III. ANALYSIS

  A. Statutory Framework

  The Norris-LaGuardia Act, 29 U.S.C. §§ 101 et seq. ("NLGA") governs the issuance of injunctive relief in certain cases growing out of or involving labor disputes. In general, the NLGA "expresses a basic policy against the injunction of activities of labor unions." Int' Ass'n of Machinists v. Street, 367 U.S. 740, 772 (1961). The act defines a labor dispute broadly: "any controversy concerning terms or conditions of employment, or concerning the association or representation of persons in negotiating, fixing, maintaining, changing, or seeking to arrange terms or conditions of employment, regardless of whether or not the disputants stand in the proximate relation of employer and employee." 29 U.S.C. § 113(c).

  The NLGA's "general limitation on district courts' power to issue injunctions in labor disputes must be accommodated to the more specific provisions of the [RLA]." Pittsburgh & Lake Erie R. Co. v. Ry. Labor Executives' Ass'n, 491 U.S. 490, 513 (1989). Under the RLA, courts classify disputes between labor and management as "minor" or "major." E.g., Air Line Pilots Asso., Int'l., v. Eastern Air Lines, Inc., 863 F.2d 891, 895 (D.C. Cir. 1988) ("Eastern Air Lines I"). "[M]ajor disputes seek to create contractual rights, minor disputes to enforce them." Hawaiian Airlines, Inc. v. Norris, 512 U.S. 246, 253 (1994). More specifically, a major dispute concerns "changes in rates of pay, rules, or working conditions and relates to the formation of collective bargaining agreements or efforts to secure them," whereas a minor dispute "involves a controversy over the interpretation or application of [an] agreement ? covering rates of pay, rules, working conditions." Nat' R.R. Passenger Corp. v. Transp. Workers Union, 373 F.3d 121, 123-24 (D.C. Cir. 2004) (citations and quotations omitted; modifications in original).*fn7

  Parties must follow different dispute resolution procedures for major and minor disputes. A major dispute is subject to section 6 of the RLA, 45 U.S.C. § 156. In a major dispute,
[a] party desiring to effect a change of rates of pay, rules, or working conditions must give advance written notice. The parties must confer, and if conference fails to resolve the dispute, either or both may invoke the services of the National Mediation Board, which may also proffer its services sua sponte if it finds a labor emergency to exist. If mediation fails, the Board must endeavor to induce the parties to submit the controversy to binding arbitration, which can take place, however, only if both consent. If arbitration is rejected and the dispute threatens "substantially to interrupt interstate commerce to a degree such as to deprive any section of the country of essential transportation service, the Mediation Board shall notify the President," who may create an emergency board to investigate and report on the dispute.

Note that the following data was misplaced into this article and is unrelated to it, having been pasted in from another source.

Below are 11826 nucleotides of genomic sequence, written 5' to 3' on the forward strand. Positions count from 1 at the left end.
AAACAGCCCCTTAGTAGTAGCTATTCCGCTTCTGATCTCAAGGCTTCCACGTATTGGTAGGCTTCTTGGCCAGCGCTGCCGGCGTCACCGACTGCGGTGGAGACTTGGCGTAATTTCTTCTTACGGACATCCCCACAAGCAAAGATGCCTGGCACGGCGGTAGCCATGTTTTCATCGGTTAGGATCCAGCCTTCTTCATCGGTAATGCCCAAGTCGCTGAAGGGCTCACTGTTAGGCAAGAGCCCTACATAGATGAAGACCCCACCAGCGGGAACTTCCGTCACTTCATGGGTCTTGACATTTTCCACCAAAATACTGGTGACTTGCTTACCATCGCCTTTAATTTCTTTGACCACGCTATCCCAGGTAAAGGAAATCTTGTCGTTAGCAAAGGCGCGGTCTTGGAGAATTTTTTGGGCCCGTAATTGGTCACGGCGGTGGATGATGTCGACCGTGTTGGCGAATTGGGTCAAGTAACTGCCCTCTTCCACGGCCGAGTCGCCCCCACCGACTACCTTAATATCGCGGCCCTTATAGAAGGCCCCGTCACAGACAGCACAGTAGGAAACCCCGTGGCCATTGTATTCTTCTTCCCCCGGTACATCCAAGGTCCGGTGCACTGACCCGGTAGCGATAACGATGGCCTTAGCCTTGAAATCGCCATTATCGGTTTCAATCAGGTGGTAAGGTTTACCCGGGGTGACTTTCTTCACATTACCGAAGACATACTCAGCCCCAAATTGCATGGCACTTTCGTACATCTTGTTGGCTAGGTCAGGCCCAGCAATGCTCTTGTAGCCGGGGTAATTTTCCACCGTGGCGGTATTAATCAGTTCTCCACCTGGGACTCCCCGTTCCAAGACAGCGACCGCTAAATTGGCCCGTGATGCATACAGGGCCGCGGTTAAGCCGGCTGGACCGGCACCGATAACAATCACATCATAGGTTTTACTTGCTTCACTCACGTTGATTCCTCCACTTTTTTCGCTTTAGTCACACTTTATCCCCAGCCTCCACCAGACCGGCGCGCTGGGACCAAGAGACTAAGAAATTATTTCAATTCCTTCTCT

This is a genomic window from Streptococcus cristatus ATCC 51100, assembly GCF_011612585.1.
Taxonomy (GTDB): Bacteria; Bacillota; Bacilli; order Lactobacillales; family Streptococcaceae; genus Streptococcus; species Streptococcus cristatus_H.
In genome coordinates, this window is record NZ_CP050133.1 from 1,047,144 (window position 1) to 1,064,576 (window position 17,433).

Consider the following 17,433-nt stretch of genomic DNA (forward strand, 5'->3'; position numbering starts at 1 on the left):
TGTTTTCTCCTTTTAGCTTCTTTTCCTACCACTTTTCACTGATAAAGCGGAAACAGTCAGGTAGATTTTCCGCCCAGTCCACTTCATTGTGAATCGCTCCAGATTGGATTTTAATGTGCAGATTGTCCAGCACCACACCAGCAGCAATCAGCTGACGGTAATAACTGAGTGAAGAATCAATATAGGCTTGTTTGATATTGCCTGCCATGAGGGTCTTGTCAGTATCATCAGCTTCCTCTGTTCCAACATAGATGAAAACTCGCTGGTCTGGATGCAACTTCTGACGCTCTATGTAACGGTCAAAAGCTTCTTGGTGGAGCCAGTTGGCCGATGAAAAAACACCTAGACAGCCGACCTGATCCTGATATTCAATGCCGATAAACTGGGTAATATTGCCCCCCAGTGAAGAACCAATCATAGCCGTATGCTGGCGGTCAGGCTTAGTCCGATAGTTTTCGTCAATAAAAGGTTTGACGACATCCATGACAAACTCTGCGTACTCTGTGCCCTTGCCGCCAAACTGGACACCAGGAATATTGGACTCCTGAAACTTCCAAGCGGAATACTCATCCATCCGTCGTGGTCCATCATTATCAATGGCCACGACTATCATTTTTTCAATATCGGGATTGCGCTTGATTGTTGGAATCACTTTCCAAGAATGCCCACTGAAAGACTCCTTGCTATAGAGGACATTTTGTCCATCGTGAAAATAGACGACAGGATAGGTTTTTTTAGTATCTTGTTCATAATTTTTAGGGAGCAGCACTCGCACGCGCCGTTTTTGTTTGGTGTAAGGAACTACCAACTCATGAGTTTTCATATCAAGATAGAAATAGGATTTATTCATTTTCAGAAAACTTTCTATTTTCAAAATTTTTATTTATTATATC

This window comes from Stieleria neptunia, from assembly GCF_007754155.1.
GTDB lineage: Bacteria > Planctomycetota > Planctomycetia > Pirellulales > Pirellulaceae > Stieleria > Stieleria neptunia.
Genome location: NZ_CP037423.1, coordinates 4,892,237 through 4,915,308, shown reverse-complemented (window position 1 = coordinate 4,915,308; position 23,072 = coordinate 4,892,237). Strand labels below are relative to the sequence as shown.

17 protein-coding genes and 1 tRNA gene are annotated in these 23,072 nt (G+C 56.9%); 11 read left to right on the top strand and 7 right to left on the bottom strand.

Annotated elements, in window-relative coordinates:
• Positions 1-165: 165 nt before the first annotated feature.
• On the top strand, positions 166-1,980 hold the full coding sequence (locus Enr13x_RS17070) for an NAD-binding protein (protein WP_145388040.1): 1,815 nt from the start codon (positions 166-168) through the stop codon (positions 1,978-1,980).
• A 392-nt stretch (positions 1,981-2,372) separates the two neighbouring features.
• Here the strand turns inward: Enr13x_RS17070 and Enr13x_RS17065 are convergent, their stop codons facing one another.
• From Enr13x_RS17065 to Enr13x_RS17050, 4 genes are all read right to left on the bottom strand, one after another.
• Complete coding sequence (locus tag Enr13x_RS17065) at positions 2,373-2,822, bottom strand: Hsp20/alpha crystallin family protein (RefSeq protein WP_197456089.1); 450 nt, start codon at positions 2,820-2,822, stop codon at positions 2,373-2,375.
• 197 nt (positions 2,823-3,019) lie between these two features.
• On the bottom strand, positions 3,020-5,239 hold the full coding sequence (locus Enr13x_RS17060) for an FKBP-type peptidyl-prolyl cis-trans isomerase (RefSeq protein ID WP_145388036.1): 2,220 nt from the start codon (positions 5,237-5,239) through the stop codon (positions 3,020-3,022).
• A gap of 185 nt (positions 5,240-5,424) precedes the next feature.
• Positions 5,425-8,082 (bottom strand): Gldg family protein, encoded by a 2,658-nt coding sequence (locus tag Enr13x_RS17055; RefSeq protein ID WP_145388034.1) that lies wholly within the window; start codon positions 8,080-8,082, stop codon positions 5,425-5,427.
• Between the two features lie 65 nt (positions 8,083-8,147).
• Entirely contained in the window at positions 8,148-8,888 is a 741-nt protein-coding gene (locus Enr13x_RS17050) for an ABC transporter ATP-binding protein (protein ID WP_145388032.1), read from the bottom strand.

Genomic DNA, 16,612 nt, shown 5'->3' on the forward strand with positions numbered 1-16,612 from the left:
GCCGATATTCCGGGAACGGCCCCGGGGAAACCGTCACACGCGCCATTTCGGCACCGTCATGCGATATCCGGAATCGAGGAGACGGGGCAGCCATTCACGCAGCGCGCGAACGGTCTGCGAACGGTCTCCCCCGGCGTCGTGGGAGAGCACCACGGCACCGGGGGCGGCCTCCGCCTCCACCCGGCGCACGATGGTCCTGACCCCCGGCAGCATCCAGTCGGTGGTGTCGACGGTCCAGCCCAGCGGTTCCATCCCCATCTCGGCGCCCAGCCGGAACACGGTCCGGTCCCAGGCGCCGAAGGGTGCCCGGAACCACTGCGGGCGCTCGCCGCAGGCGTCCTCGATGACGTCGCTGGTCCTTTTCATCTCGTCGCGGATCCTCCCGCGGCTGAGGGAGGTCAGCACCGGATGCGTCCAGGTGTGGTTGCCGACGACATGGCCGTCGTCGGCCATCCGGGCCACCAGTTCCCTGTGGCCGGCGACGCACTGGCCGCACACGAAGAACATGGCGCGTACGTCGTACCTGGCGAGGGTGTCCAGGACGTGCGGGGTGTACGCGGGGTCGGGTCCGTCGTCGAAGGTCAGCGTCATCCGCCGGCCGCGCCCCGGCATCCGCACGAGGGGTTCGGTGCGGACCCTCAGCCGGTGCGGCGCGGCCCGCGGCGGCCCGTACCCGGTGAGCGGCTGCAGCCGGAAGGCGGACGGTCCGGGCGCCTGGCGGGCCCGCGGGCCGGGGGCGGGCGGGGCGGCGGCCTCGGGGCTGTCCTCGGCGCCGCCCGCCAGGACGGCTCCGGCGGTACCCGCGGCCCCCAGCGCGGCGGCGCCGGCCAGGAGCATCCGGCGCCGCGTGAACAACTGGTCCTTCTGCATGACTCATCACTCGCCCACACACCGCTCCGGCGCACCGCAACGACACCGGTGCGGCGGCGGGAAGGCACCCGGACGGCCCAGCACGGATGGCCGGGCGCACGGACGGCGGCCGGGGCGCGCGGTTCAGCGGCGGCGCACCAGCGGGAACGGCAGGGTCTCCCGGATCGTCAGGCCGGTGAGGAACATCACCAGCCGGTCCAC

Trainmen v. Jacksonville Terminal Co., 394 U.S. 369, 378 (1969) (citations omitted). Significantly, "[w]hile the [major] dispute is working its way through these stages, neither party may unilaterally alter the status quo." Id.

  By contrast, 45 U.S.C. § 153 governs minor disputes and requires the parties to engage in binding arbitration. The parties are "free to act under [their] interpretation of the collective bargaining agreement until the arbitrator rules otherwise[.]" Air Line Pilots Ass'n, Intern. v. Eastern Air Lines, Inc., 869 F.2d 1518, 1519-20 (D.C. Cir. 1989) ("Eastern Air Lines II") (holding that "[b]ecause we find that this case involves only a `minor dispute' over the interpretation of the collective bargaining agreement, the trial court had no jurisdiction to issue ...